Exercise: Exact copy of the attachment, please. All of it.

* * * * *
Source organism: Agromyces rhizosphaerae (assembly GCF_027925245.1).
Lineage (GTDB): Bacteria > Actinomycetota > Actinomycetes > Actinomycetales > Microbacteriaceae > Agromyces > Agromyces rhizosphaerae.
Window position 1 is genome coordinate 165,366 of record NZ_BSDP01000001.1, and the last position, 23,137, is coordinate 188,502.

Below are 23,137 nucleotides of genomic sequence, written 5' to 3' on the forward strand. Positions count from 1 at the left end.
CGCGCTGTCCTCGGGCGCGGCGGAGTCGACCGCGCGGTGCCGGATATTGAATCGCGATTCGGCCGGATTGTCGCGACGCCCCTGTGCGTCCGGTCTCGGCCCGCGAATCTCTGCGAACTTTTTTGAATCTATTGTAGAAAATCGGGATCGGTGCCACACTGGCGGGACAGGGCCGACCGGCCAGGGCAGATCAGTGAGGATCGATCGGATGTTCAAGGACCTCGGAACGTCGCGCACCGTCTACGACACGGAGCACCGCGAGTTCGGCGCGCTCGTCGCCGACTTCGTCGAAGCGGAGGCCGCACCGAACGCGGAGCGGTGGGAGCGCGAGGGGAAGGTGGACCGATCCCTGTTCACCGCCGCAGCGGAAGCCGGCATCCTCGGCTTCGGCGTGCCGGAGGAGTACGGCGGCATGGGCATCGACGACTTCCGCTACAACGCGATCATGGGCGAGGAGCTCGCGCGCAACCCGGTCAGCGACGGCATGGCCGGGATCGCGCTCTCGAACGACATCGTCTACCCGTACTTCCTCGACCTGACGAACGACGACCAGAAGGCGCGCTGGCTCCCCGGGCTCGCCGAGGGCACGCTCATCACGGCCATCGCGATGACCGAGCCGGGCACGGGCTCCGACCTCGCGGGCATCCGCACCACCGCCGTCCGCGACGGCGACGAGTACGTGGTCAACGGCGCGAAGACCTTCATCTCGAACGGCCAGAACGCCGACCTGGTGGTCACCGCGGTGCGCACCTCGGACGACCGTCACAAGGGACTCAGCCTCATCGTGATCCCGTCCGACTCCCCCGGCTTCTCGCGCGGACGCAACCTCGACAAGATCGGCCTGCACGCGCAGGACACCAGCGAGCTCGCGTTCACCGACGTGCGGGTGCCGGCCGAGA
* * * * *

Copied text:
Source organism: Agromyces rhizosphaerae (assembly GCF_027925245.1).
Lineage (GTDB): Bacteria > Actinomycetota > Actinomycetes > Actinomycetales > Microbacteriaceae > Agromyces > Agromyces rhizosphaerae.
Window position 1 is genome coordinate 165,366 of record NZ_BSDP01000001.1, and the last position, 23,137, is coordinate 188,502.

Below are 23,137 nucleotides of genomic sequence, written 5' to 3' on the forward strand. Positions count from 1 at the left end.
CGCGCTGTCCTCGGGCGCGGCGGAGTCGACCGCGCGGTGCCGGATATTGAATCGCGATTCGGCCGGATTGTCGCGACGCCCCTGTGCGTCCGGTCTCGGCCCGCGAATCTCTGCGAACTTTTTTGAATCTATTGTAGAAAATCGGGATCGGTGCCACACTGGCGGGACAGGGCCGACCGGCCAGGGCAGATCAGTGAGGATCGATCGGATGTTCAAGGACCTCGGAACGTCGCGCACCGTCTACGACACGGAGCACCGCGAGTTCGGCGCGCTCGTCGCCGACTTCGTCGAAGCGGAGGCCGCACCGAACGCGGAGCGGTGGGAGCGCGAGGGGAAGGTGGACCGATCCCTGTTCACCGCCGCAGCGGAAGCCGGCATCCTCGGCTTCGGCGTGCCGGAGGAGTACGGCGGCATGGGCATCGACGACTTCCGCTACAACGCGATCATGGGCGAGGAGCTCGCGCGCAACCCGGTCAGCGACGGCATGGCCGGGATCGCGCTCTCGAACGACATCGTCTACCCGTACTTCCTCGACCTGACGAACGACGACCAGAAGGCGCGCTGGCTCCCCGGGCTCGCCGAGGGCACGCTCATCACGGCCATCGCGATGACCGAGCCGGGCACGGGCTCCGACCTCGCGGGCATCCGCACCACCGCCGTCCGCGACGGCGACGAGTACGTGGTCAACGGCGCGAAGACCTTCATCTCGAACGGCCAGAACGCCGACCTGGTGGTCACCGCGGTGCGCACCTCGGACGACCGTCACAAGGGACTCAGCCTCATCGTGATCCCGTCCGACTCCCCCGGCTTCTCGCGCGGACGCAACCTCGACAAGATCGGCCTGCACGCGCAGGACACCAGCGAGCTCGCGTTCACCGACGTGCGGGTGCCGGCCGAGA